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Why are centurions called centurions?

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Could it have been 80 combatants and 20 non-combatants?

 

What would the 20 non-combatants be doing? Keeping count of the casualties on the battlefield, in true Civil Service style?

 

-- Nephele

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Could it have been 80 combatants and 20 non-combatants?

 

What would the 20 non-combatants be doing? Keeping count of the casualties on the battlefield, in true Civil Service style?

 

-- Nephele

 

I believe it is accepted numerous non-combatants were attached to the legions, so I was asking if it was possible the same were in turn attached to the centuries and taking care of soldiers needs eg, repairs to the equipment, carrying supplies, foraging etc.

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Could it have been 80 combatants and 20 non-combatants?

 

What would the 20 non-combatants be doing? Keeping count of the casualties on the battlefield, in true Civil Service style?

 

-- Nephele

 

I believe it is accepted numerous non-combatants were attached to the legions, so I was asking if it was possible the same were in turn attached to the centuries and taking care of soldiers needs eg, repairs to the equipment, carrying supplies, foraging etc.

 

But not counted as part of the real-or-notional 100, I think. Words change meaning: the term "centurion" would be a record of the fact that there once used to be 100 soldiers under a centurion's command.

 

To take a different example, the word "denarius" means "x 10". Because, originally, a denarius was worth 10 asses (no jokes here) and the as had originally been the basic unit of currency. In 133 BC (according to my handiest source) there was a reorganization of the currency after which the denarius was worth 16 asses. Much later still, in the 2nd century AD I think, with inflation etc., the as dropped out of use. The name of the denarius eventually didn't make much sense, but it wasn't renamed.

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Cent means 100, there is 100 cent in an USA dollar, a centurion commanded 100 men.

Yes - we understand the etymology. This was the case in the early republican period, but not for most of the period under scrutiny. For most of the later republican period and all of the imperial/early dominate the unit strngth was 80 men, though the term 'Centuria' was retained. In much the same way, British hussar regiments no longer ride horses, but retain their nomenclature.

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Cent means 100, there is 100 cent in an USA dollar, a centurion commanded 100 men.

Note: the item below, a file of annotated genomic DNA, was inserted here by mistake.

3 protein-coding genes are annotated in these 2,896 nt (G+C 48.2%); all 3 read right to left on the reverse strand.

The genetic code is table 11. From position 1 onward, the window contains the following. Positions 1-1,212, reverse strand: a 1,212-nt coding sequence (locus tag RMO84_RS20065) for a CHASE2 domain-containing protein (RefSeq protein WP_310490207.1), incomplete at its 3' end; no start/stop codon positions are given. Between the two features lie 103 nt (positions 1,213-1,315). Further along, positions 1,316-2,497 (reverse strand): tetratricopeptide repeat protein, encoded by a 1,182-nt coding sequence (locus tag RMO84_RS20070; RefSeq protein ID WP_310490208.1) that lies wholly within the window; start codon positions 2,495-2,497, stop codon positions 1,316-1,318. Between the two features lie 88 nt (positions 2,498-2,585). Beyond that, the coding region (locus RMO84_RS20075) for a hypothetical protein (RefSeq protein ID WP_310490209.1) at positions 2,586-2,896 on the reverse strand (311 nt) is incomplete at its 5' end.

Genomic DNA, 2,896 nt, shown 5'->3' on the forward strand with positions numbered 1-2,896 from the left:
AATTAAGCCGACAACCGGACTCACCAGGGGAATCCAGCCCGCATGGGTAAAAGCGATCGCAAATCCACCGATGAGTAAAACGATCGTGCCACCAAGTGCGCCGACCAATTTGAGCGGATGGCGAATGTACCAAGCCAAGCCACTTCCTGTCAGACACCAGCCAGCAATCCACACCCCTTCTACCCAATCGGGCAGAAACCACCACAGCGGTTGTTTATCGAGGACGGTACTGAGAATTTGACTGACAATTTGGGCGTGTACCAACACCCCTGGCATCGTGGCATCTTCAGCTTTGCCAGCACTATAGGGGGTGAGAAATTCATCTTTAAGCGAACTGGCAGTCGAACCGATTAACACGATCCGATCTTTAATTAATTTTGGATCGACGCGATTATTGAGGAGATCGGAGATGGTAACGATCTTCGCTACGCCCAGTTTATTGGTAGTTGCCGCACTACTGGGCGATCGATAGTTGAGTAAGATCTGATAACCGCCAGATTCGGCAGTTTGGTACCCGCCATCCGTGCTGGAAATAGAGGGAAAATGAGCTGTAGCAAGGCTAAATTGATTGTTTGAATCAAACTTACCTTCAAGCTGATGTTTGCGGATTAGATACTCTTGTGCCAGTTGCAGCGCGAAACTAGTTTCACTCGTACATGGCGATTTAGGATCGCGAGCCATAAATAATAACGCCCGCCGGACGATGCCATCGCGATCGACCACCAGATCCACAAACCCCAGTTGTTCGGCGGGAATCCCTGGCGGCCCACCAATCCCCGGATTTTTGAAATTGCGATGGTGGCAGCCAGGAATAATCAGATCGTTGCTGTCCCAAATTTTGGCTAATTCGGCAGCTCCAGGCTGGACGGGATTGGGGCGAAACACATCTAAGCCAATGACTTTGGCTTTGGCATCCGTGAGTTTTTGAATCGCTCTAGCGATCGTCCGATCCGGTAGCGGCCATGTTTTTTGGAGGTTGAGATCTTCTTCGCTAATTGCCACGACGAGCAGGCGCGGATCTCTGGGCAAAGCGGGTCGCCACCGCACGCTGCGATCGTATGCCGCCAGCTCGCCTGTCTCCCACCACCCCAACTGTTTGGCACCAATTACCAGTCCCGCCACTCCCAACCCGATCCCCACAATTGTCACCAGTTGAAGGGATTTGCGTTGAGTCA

Yes - we understand the etymology. This was the case in the early republican period, but not for most of the period under scrutiny. For most of the later republican period and all of the imperial/early dominate the unit strngth was 80 men, though the term 'Centuria' was retained. In much the same way, British hussar regiments no longer ride horses, but retain their nomenclature.

 

Much in the same way as the US Army cavalry units are no longer "horse" units, but since WWII are modernized to mean mechanical transportation: In the Vietnam War we saw the introduction of helicopters and operations as an airborne force referred to as Air Cavalry. Cavalry designations and traditions continue with regiments of both armor and aviation units that continue the cavalry mission.

 

Today the 1st Cavalry Division is the only active division in the United States Army with a cavalry designation. The Division maintains a detachment of horse-mounted cavalry for ceremonies and morale purposes.

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Could it have been 80 combatants and 20 non-combatants?

 

What would the 20 non-combatants be doing? Keeping count of the casualties on the battlefield, in true Civil Service style?

 

-- Nephele

 

I believe it is accepted numerous non-combatants were attached to the legions, so I was asking if it was possible the same were in turn attached to the centuries and taking care of soldiers needs eg, repairs to the equipment, carrying supplies, foraging etc.

 

The century was split into 10 conterburnia which was basically a tent party of eight soldiers who slept and ate together which gave the century a fighting force of 80 combatants, now, please correct me if I'm wrong but I'm sure I've read somewhere that to each conterburnium, was attached 2 non combatants whose job was to assist the 8 soldiers with their day to day needs like mentioned above. Which would in theory bring the Century up to 100 men.

 

According to The Roman Army Page ...........

 

The strength and organisation of the legions varied in time and was probably not completely standardised throughout the army. Generally speaking however the legio was organised in ten cohortes or cohorts. These cohorts consisted each of three manipuli, literally 'handfuls', which were in their turn subdivided in two centuriae or 'hundreds'. These centuriae were composed of a number of contubernia or 'tentparties'. Although the name centuria would seem to indicate a unit of a hundred soldiers, this unit could comprise anything from 30 to over 200 individuals. The usual establishment strength however is thought to have been 80 men. From the second half of the first century AD in at least some of the legions the first cohort was reorganised in five double strength centuriae while the remainder continued to be organised in the old manner.

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